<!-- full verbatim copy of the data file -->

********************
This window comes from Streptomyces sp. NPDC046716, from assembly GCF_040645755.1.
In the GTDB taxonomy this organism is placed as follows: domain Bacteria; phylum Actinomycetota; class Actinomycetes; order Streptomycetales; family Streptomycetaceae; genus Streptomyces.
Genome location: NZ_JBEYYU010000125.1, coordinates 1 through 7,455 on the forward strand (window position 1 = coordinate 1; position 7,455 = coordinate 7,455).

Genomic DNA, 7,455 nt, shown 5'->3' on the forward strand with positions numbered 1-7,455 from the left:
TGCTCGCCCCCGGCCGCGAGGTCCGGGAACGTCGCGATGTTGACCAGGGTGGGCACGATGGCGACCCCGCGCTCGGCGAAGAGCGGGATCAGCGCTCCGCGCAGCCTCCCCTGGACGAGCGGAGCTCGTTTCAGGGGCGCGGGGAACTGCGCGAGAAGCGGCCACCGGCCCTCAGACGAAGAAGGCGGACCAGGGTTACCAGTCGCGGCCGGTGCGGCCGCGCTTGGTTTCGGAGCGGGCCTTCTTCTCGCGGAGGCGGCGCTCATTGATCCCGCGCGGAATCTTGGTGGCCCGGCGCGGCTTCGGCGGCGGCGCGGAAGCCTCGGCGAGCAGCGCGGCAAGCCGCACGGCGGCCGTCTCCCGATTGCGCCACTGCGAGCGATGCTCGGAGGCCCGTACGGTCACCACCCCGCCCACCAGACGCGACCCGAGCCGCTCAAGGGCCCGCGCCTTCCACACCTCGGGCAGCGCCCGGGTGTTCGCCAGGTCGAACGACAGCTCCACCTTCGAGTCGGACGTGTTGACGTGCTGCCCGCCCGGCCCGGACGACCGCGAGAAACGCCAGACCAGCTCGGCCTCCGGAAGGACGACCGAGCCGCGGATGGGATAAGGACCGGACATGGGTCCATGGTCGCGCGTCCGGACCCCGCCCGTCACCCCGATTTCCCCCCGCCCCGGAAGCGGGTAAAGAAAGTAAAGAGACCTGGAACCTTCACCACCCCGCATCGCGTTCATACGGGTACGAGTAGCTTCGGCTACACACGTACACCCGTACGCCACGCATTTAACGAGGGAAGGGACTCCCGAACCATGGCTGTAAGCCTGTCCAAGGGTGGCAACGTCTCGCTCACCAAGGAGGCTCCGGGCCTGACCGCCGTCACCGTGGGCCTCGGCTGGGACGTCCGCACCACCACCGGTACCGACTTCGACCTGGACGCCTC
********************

This window comes from Streptomyces sp. NPDC046716, from assembly GCF_040645755.1.
In the GTDB taxonomy this organism is placed as follows: domain Bacteria; phylum Actinomycetota; class Actinomycetes; order Streptomycetales; family Streptomycetaceae; genus Streptomyces.
Genome location: NZ_JBEYYU010000125.1, coordinates 1 through 7,455 on the forward strand (window position 1 = coordinate 1; position 7,455 = coordinate 7,455).

Genomic DNA, 7,455 nt, shown 5'->3' on the forward strand with positions numbered 1-7,455 from the left:
TGCTCGCCCCCGGCCGCGAGGTCCGGGAACGTCGCGATGTTGACCAGGGTGGGCACGATGGCGACCCCGCGCTCGGCGAAGAGCGGGATCAGCGCTCCGCGCAGCCTCCCCTGGACGAGCGGAGCTCGTTTCAGGGGCGCGGGGAACTGCGCGAGAAGCGGCCACCGGCCCTCAGACGAAGAAGGCGGACCAGGGTTACCAGTCGCGGCCGGTGCGGCCGCGCTTGGTTTCGGAGCGGGCCTTCTTCTCGCGGAGGCGGCGCTCATTGATCCCGCGCGGAATCTTGGTGGCCCGGCGCGGCTTCGGCGGCGGCGCGGAAGCCTCGGCGAGCAGCGCGGCAAGCCGCACGGCGGCCGTCTCCCGATTGCGCCACTGCGAGCGATGCTCGGAGGCCCGTACGGTCACCACCCCGCCCACCAGACGCGACCCGAGCCGCTCAAGGGCCCGCGCCTTCCACACCTCGGGCAGCGCCCGGGTGTTCGCCAGGTCGAACGACAGCTCCACCTTCGAGTCGGACGTGTTGACGTGCTGCCCGCCCGGCCCGGACGACCGCGAGAAACGCCAGACCAGCTCGGCCTCCGGAAGGACGACCGAGCCGCGGATGGGATAAGGACCGGACATGGGTCCATGGTCGCGCGTCCGGACCCCGCCCGTCACCCCGATTTCCCCCCGCCCCGGAAGCGGGTAAAGAAAGTAAAGAGACCTGGAACCTTCACCACCCCGCATCGCGTTCATACGGGTACGAGTAGCTTCGGCTACACACGTACACCCGTACGCCACGCATTTAACGAGGGAAGGGACTCCCGAACCATGGCTGTAAGCCTGTCCAAGGGTGGCAACGTCTCGCTCACCAAGGAGGCTCCGGGCCTGACCGCCGTCACCGTGGGCCTCGGCTGGGACGTCCGCACCACCACCGGTACCGACTTCGACCTGGACGCCTC